There can be two explanations: bug in A 2010 (but then all is possible) or a bit simple one - when you back up NOT „sector by sector“ then by restoring „sector by sector“ you can restore only backuped sectors, and thus only parts of disk which were written on!?!

With Acronis 11 I have tested restore with iso boot disk, my disk made by Acronis program and restore from hard disk and did not find any differences.

There is, of course, another way out - Acronis support. But by my experience even if Acronis progs are high end Acronis support is from time to time lazy middle...

As far as Acronis DriveCleanser - maybe you will find explanation in chapters of Help concerning choice of cleaning methods. 2010 offers several specified options, but this is too far field for me...

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I'm between appointments, so thought I would report progress. I have experienced the refusal by Acronis to do other than a sector by sector restore - even after creating partitions for it. However, I have also successfully done a 'normal' restore sing the SAME archive and disk drive, so I know it will be possible for you. It must be a trick of operating. I will go back over it all to _prove_ this, but at the moment my conjecture is that you can't SELECTIVELY restore from the backup, you have to restore the whole disk. I mean, from memory (I'm sitting in my car just now, so can't get at my notes), if you check the top 'disk' checkbox in the "what to restore" panel, it works as desired, but if you just check the partition you are concerned with, but not the top box, it does a sector restore.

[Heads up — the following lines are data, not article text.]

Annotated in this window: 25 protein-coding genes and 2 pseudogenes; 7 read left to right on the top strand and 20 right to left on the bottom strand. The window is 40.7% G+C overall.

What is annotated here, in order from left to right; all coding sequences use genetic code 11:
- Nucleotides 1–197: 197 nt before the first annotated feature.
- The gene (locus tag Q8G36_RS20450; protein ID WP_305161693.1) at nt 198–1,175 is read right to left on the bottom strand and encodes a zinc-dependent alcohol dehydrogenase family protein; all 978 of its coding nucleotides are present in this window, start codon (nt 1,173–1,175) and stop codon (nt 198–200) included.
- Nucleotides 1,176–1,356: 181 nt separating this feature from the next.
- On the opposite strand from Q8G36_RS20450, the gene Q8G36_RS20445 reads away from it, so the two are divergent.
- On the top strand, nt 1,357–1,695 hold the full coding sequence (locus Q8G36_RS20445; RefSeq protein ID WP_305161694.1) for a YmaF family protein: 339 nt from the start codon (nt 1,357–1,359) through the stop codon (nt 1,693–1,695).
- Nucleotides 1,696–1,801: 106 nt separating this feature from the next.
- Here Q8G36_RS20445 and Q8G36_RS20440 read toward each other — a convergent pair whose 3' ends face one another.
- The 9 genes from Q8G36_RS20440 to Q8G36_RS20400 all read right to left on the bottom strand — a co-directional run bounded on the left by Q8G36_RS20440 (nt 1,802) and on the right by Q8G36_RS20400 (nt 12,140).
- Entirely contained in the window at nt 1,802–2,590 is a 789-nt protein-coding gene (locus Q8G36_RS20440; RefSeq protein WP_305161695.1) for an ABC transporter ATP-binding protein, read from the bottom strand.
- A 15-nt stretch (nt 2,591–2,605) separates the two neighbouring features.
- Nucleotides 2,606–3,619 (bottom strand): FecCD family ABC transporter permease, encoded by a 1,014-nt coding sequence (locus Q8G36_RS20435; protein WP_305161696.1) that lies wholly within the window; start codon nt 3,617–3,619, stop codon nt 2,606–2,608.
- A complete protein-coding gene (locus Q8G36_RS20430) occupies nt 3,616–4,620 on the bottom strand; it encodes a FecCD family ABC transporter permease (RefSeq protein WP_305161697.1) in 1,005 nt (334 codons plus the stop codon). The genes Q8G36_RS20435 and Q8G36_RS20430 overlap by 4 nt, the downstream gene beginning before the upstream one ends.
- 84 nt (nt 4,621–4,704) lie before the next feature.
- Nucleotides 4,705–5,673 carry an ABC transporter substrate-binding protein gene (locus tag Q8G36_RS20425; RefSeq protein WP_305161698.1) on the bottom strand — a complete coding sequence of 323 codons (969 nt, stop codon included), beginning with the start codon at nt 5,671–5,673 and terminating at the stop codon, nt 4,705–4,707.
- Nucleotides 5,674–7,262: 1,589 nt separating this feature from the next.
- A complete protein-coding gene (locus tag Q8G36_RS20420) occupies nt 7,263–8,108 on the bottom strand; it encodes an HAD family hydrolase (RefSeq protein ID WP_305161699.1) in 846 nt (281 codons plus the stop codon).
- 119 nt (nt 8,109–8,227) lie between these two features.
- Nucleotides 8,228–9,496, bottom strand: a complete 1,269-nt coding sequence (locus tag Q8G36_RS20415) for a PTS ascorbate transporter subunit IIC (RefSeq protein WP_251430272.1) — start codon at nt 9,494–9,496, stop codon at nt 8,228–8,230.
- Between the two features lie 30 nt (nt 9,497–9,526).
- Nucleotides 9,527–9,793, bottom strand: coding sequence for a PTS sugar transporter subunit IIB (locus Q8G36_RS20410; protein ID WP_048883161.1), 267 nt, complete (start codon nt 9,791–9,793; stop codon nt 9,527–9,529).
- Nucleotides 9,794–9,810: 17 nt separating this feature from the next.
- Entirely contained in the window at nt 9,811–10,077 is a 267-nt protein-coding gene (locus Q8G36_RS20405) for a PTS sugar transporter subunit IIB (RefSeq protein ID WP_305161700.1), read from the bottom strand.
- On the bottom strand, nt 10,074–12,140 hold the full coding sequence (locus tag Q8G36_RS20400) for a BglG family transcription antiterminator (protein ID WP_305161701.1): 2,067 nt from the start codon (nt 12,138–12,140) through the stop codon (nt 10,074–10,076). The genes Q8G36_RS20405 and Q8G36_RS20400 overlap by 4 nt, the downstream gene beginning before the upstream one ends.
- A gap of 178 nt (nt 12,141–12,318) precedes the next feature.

However, the great news is that, when we can get past the operating problem reliably, it really does do what we want. Using the Acronis disk cleaner with a custom x'ff' pass does write all ones on the disk, and using the disk examination tool you can see that AFTER the restore of the backed-up data, the x'ff' sectors still remain at the end of the disk.

 

I don't know if that disk examination tool could be used to determine if a disk actually NEEDS wiping. I will have a look at the sectors on my X256 (which has been abused, but never 'wiped'), and my wife's P256, which has only had a firmware upgrade, win7 install, and very light usage since new a few days ago.

 

Playing with a 10GB old maxtor disk, the backup, wipe, restore sequence took a total of about 20 minutes elapsed. Of course that was punctuated by lots of false starts and retries.

 

Tonight I will try to pull all this together into a coherent set of instructions.